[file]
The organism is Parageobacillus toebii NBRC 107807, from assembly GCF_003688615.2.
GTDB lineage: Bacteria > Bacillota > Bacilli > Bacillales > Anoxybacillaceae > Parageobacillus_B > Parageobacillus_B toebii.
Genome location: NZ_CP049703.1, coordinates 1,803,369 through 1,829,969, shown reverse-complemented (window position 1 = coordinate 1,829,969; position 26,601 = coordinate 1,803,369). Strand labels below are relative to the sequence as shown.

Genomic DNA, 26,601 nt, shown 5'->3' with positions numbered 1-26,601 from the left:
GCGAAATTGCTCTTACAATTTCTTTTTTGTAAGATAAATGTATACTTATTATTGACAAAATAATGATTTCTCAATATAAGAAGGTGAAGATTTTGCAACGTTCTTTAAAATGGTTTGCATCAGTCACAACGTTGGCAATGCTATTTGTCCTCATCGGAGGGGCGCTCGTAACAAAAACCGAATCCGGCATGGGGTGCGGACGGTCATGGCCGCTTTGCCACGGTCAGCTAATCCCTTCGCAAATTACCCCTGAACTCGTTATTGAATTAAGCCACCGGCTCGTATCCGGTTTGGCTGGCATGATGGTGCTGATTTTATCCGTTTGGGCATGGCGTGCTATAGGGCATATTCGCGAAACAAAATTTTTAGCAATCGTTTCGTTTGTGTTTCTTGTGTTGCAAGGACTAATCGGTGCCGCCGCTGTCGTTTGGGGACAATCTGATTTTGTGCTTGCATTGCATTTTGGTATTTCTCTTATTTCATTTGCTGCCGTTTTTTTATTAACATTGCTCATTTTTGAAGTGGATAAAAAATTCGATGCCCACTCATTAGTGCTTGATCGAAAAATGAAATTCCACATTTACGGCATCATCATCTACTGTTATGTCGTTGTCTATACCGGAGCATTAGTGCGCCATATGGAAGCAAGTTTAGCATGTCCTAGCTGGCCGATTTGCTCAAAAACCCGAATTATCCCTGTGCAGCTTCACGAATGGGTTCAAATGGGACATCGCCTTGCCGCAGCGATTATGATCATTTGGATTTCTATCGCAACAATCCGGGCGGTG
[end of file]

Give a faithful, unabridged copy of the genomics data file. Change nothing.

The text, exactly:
The organism is Parageobacillus toebii NBRC 107807, from assembly GCF_003688615.2.
GTDB lineage: Bacteria > Bacillota > Bacilli > Bacillales > Anoxybacillaceae > Parageobacillus_B > Parageobacillus_B toebii.
Genome location: NZ_CP049703.1, coordinates 1,803,369 through 1,829,969, shown reverse-complemented (window position 1 = coordinate 1,829,969; position 26,601 = coordinate 1,803,369). Strand labels below are relative to the sequence as shown.

Genomic DNA, 26,601 nt, shown 5'->3' with positions numbered 1-26,601 from the left:
GCGAAATTGCTCTTACAATTTCTTTTTTGTAAGATAAATGTATACTTATTATTGACAAAATAATGATTTCTCAATATAAGAAGGTGAAGATTTTGCAACGTTCTTTAAAATGGTTTGCATCAGTCACAACGTTGGCAATGCTATTTGTCCTCATCGGAGGGGCGCTCGTAACAAAAACCGAATCCGGCATGGGGTGCGGACGGTCATGGCCGCTTTGCCACGGTCAGCTAATCCCTTCGCAAATTACCCCTGAACTCGTTATTGAATTAAGCCACCGGCTCGTATCCGGTTTGGCTGGCATGATGGTGCTGATTTTATCCGTTTGGGCATGGCGTGCTATAGGGCATATTCGCGAAACAAAATTTTTAGCAATCGTTTCGTTTGTGTTTCTTGTGTTGCAAGGACTAATCGGTGCCGCCGCTGTCGTTTGGGGACAATCTGATTTTGTGCTTGCATTGCATTTTGGTATTTCTCTTATTTCATTTGCTGCCGTTTTTTTATTAACATTGCTCATTTTTGAAGTGGATAAAAAATTCGATGCCCACTCATTAGTGCTTGATCGAAAAATGAAATTCCACATTTACGGCATCATCATCTACTGTTATGTCGTTGTCTATACCGGAGCATTAGTGCGCCATATGGAAGCAAGTTTAGCATGTCCTAGCTGGCCGATTTGCTCAAAAACCCGAATTATCCCTGTGCAGCTTCACGAATGGGTTCAAATGGGACATCGCCTTGCCGCAGCGATTATGATCATTTGGATTTCTATCGCAACAATCCGGGCGGTG